The Little Mermaid
Release Date: Wednesday, September 6 on Disney+
A live-action remake of the classic animated film, Disney’s The Little Mermaidhas already washed away the competition at the box office and now it’s trying to make a big splash on streaming. There is a good chance families that wanted to see this already have, but for those that have not, now is your chance to go under the sea. Just beware the *shudders* the scuttlebutt.
Release Date: Monday, September 4 on Paramount+
Next is a film with a committed central performance that doesn’t come together in the way it should. Mafia Mamma, starring Toni Collette as a suburban mom who inherits a criminal empire and is swept up in these operations in Italy, is fun for her humorous performance alone. Often violent and chaotic before ultimately playing out in a more predictable fashion, it has some good gags that get drowned out in its more dull repetitions. Still, for anyone who is looking to see Collette really throw herself into a performance, this film certainly offers that.
Release Date: Tuesday, September 5 on VOD
In a world in which many films can feel all too predictable and safe, there are few works that remain as bold as the 2003 film Oldboy. Directed by Park Chan-wook, it is the type of uncompromising and evocative experience where any cinematic education is incomplete without it. A meticulously detailed portrait of one man’s descent into a madness that will hit him like a train he can’t see coming until it is far too late to save himself, it is now getting a theatrical re-release with a new restored and remastered version for its 20th anniversary. Whether you’ve seen it dozens of times or have yet to take the plunge, it is worth revisiting for just how remarkable it is.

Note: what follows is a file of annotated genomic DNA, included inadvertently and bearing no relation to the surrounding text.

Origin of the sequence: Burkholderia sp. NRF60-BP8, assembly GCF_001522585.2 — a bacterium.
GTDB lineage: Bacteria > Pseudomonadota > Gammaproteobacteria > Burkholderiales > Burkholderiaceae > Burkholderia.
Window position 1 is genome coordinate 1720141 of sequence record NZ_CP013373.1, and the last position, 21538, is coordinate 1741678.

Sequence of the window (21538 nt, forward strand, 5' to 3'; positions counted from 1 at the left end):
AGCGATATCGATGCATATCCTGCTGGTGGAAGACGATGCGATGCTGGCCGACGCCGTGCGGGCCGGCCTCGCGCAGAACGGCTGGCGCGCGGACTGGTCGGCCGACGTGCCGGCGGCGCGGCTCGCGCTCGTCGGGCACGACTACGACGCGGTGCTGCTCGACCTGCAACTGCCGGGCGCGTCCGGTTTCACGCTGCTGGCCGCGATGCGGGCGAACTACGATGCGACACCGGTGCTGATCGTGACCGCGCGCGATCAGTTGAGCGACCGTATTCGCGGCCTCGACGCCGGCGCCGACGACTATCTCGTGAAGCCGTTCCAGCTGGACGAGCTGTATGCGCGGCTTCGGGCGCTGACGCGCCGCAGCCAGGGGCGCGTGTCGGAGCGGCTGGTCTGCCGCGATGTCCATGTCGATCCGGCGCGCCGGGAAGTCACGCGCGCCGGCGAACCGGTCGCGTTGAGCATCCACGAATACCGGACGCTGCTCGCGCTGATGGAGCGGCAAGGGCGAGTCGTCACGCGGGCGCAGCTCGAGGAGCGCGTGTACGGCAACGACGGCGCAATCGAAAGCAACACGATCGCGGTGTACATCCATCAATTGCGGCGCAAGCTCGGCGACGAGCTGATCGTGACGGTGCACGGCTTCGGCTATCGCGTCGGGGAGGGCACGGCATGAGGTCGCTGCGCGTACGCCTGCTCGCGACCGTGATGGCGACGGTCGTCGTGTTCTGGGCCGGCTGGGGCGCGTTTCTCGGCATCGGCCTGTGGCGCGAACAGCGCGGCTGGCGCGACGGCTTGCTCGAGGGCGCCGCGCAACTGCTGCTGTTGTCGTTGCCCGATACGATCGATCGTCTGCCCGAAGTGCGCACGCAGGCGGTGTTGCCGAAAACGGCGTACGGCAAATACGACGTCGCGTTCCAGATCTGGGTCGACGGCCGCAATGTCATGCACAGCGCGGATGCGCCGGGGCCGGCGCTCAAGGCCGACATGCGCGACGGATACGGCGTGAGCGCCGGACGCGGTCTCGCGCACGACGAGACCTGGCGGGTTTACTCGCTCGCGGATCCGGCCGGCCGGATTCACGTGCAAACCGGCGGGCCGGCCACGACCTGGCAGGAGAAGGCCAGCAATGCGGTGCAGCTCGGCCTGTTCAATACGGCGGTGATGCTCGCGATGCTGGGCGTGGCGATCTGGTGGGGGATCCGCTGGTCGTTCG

Scouts Honor: The Secret Files of the Boy Scouts of America
Release Date: Wednesday, September 6 on Netflix
This week’s documentary offering is the infuriating yet incisive Scouts Honor: The Secret Files of the Boy Scouts of America about the decades-long coverup of abuse in the organization. Featuring interviews with those who have since come forward, it is a compassionate yet crushing look at the failures of one of America’s largest groups. It is not an easy watch by any means, but the way it then puts the tough questions to those who were in charge makes it into a more rigorous investigative piece worth seeing.
Sitting in Bars with Cake
Release Date: Friday, September 8 on Prime Video
No streaming meal would be complete without a bit of dessert and this week your sweet selection is Sitting in Bars with Cake. It stars Yara Shahidias Jane, a talented baker trying to make it in an industry that undervalues her. When her friend Corinne, played by Odessa A’Zion, suggests they start making cakes and bringing them to bars, things seem like they may begin turning around. That is until an unexpected complication arises that will upend their lives and bring them closer together than they ever were before.